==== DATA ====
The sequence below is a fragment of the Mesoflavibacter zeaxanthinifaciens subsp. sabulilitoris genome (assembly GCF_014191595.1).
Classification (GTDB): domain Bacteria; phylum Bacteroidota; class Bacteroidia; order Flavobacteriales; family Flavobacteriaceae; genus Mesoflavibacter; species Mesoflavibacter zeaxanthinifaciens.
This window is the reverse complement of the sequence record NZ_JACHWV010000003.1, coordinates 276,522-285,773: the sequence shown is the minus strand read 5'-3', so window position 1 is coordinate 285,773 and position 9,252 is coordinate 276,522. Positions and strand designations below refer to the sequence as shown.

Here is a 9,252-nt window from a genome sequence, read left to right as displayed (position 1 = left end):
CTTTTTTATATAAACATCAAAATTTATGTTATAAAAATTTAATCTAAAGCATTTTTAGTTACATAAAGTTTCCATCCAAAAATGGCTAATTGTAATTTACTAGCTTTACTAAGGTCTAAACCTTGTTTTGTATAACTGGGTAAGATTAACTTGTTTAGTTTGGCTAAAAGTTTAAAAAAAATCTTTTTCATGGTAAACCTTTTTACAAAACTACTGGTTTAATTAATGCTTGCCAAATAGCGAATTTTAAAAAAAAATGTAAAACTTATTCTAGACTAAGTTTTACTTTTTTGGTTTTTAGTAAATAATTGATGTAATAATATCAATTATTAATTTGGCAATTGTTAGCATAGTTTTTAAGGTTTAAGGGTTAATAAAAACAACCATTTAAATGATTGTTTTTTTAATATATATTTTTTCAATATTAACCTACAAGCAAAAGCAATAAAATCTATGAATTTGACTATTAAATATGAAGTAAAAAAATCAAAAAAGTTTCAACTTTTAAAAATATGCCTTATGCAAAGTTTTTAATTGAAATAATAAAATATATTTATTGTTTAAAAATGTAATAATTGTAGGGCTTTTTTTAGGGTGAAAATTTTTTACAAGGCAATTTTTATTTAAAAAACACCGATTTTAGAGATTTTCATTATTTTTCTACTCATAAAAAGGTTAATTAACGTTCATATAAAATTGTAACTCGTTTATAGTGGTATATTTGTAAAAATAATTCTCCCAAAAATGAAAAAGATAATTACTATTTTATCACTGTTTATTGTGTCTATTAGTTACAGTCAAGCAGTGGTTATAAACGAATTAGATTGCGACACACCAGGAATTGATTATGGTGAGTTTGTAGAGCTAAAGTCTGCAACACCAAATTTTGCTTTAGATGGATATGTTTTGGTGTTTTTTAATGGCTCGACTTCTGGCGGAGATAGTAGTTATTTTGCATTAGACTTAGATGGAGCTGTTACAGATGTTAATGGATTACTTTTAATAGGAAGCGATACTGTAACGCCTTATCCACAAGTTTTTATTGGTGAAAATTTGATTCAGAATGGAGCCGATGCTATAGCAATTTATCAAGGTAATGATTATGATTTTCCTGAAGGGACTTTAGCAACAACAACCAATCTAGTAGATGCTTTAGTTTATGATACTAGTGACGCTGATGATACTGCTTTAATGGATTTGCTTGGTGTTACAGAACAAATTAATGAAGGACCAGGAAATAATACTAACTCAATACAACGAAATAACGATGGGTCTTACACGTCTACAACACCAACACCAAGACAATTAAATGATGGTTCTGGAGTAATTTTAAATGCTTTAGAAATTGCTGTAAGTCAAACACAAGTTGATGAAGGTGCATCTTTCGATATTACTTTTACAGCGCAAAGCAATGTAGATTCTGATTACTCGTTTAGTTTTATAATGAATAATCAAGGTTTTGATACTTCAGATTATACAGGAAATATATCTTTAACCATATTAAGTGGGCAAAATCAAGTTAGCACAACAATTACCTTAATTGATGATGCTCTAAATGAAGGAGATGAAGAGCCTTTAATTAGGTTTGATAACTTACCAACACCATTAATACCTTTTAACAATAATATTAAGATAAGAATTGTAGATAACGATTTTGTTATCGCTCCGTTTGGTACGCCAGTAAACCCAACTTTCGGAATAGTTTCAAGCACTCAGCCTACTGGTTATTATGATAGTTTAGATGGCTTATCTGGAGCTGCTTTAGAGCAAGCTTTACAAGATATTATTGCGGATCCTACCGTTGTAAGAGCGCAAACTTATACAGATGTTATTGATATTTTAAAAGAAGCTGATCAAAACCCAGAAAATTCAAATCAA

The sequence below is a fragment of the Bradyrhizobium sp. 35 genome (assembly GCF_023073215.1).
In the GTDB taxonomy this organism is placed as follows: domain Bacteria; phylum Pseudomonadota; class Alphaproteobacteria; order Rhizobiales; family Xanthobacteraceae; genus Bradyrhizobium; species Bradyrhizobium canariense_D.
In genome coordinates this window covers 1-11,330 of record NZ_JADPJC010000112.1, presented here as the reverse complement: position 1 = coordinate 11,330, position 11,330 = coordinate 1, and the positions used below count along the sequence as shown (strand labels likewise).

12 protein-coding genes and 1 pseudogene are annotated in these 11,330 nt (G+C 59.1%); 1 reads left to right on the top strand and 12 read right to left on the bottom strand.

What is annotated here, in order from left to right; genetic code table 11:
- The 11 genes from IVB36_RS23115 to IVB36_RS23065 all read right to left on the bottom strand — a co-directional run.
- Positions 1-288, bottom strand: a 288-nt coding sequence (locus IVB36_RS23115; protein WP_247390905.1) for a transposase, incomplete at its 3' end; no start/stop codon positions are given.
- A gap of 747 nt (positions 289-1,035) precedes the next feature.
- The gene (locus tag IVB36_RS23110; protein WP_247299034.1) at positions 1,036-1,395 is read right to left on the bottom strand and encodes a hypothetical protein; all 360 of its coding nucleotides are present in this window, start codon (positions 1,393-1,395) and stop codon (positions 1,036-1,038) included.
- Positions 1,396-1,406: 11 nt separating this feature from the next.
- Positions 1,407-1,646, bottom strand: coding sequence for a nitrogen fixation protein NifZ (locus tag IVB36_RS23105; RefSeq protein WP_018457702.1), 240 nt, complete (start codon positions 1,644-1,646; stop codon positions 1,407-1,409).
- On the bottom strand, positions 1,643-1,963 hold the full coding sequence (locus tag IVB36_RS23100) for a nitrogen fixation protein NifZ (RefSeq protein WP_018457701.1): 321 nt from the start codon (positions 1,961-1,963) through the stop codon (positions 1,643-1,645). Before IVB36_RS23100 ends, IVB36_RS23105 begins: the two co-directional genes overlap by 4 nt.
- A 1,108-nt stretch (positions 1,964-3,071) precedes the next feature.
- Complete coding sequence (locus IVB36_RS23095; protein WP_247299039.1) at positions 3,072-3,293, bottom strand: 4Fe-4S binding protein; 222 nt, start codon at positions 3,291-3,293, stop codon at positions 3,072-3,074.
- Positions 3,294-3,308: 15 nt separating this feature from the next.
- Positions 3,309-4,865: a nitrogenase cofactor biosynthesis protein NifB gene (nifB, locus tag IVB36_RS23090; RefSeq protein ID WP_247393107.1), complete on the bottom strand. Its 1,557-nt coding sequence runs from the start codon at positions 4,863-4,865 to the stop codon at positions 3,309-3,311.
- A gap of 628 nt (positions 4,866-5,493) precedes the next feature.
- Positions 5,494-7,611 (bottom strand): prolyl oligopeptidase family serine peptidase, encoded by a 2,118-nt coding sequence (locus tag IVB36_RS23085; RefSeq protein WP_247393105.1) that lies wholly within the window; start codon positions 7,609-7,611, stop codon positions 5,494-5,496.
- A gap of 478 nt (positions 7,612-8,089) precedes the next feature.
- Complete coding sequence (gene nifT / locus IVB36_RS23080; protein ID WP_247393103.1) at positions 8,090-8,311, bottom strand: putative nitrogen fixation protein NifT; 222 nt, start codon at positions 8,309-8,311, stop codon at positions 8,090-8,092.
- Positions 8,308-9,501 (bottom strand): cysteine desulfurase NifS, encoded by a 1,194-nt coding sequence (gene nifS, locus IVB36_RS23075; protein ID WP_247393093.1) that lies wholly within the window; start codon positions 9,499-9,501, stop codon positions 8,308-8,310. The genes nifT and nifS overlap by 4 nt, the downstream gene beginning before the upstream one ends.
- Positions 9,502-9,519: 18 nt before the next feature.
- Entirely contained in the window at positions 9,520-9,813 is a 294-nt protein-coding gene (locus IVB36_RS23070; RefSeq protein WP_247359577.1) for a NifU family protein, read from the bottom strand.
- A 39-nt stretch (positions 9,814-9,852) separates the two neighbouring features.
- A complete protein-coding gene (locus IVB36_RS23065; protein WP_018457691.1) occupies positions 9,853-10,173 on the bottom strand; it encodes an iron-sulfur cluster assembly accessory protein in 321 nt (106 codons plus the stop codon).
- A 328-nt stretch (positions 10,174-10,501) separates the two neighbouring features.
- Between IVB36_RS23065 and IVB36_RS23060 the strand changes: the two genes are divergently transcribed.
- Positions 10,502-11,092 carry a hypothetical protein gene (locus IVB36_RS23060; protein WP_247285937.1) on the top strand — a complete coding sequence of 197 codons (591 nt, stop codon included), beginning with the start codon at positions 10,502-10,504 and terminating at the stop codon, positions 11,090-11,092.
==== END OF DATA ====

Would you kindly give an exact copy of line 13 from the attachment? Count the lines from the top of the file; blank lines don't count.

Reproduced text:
- A gap of 747 nt (positions 289-1,035) precedes the next feature.